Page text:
Written and directed by Robert Siegel Starring Patton Oswalt, Kevin Corrigan, Marcia Jean Kurtz and Michael Rappaport Rated R *8* Goes well with: The Fan, The Wrestler, The King of Comedy
Being a sports fan can be painful. There's nothing quite as horrific as following your team through a losing season, witnessing a favorite player choke or staring in disbelief as your guys snatch defeat from the jaws of victory. And for the absolutely diehard fans, the ones that eat, drink and breathe sports, there's nothing as pride-damaging as hearing a disciple of a rival team talk smack about your guys—especially when they're right on the money.
In Big Fan, Robert Siegel takes another long, hard look at the painful side of sports, much as he did in his screenplay for The Wrestler, the movie that gave Mickey Rourke his career back. But Big Fan really isn't a sports film. No, this is a character study of Paul Aufielo (Patton Oswalt), a diehard New York Giants booster who's built his entire identity around his hero worship of the team and its star linebacker, Quantrell Bishop (Jonathan Hamm).
Now, Paul is a big fan with a small life. He's 35, living with his mother (Marcia Jean Kurtz) and working a job as a parking-lot attendant, which gives him plenty of time each day to write his scripts. No, Paul's not an aspiring screenwriter; he's an active sports-radio caller, a minor celebrity on a late-night call-in show who defends his beloved Giants against the blistering vitriol of Eagles fan Philadelphia Phil. It may not be much, but it's his life, and he's happy with it. Offers from his brother-in-law for a better job are rebuffed, because even though he may not have achieved much, even though he doesn't have much ambition, Paul doesn't need it. He's got his Giants and his Bishop jersey—what else would he need?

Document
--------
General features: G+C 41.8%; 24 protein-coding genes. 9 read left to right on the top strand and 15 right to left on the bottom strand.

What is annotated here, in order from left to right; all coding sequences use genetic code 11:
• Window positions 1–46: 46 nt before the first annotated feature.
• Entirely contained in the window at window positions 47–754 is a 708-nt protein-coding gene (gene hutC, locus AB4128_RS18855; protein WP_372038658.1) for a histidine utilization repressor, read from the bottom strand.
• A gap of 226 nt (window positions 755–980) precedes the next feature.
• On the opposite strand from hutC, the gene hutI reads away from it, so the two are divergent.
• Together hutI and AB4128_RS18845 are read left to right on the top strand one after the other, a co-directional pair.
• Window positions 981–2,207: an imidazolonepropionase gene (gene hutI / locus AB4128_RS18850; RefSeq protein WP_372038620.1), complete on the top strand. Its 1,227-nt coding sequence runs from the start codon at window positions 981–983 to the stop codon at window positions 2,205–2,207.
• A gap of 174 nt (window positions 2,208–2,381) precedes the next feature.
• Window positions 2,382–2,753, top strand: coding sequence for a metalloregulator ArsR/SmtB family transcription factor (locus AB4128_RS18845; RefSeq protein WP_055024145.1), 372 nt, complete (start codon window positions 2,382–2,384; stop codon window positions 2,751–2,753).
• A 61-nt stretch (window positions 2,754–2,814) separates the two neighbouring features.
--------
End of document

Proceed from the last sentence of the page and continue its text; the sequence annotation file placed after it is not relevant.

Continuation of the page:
But that changes when he and his lone friend, Sal (indie vet Kevin Corrigan), spy Bishop riding around town with his posse. They follow him to a strip club, buy him a drink and manage to piss him off so much that he beats Paul into a coma. And when he comes to, well, it's first and 20. How do you deal with being pummeled by your hero? How do you deal with your family, who want you to sue Bishop for everything he's got? How do you deal with the cops, who want to see him put behind bars? And how do you deal with the fact that your team lost last week because its best player was summarily suspended for assaulting his biggest fan?
Sure, the right thing to do seems obvious, but not to Paul. Take away Quantrell Bishop, and you take away the Giants' chance to win. Take away the Giants' chance to win, and you take away Paul's reason for living. There are very few things that Paul Aufielo truly wants, and he has unintentionally jeopardized all of them, just by being such a big fan. Siegel is clearly a Scorsese fan. The Wrestler sits nicely next to Raging Bull, and Big Fan has its roots in a film like Taxi Driver. It's ultimately a small-time tragedy, and Oswalt, the comic best known for voicing Remy the rat in Ratatouille, absolutely delivers in his first dramatic role, creating a character who's barely likable and not at all admirable but who's utterly pitiable for what befalls him.
Yes, there is violence in sports, and there is violence in Big Fan, but most of it is emotional, and as a repressed man-child, Paul is absolutely unprepared for it when it arrives. Like Taxi Driver's Travis Bickle or Rupert Pupkin in The King of Comedy (another great one from Scorsese), his own misery eventually forces him to take a stand against the emotional onslaught that faces him, tracking down the man he perceives to be his nemesis in all this. For most of us, in any situation like this, that person would be Quantrell Bishop, the person who beat us down and put us in this situation. But not for Paul. Because remember, Paul is, if nothing else, a big fan. Write to firstname.lastname@example.org and email@example.com. Would you like your online comment to be considered for publication in our print edition? Include your true full name and neighborhood of residence.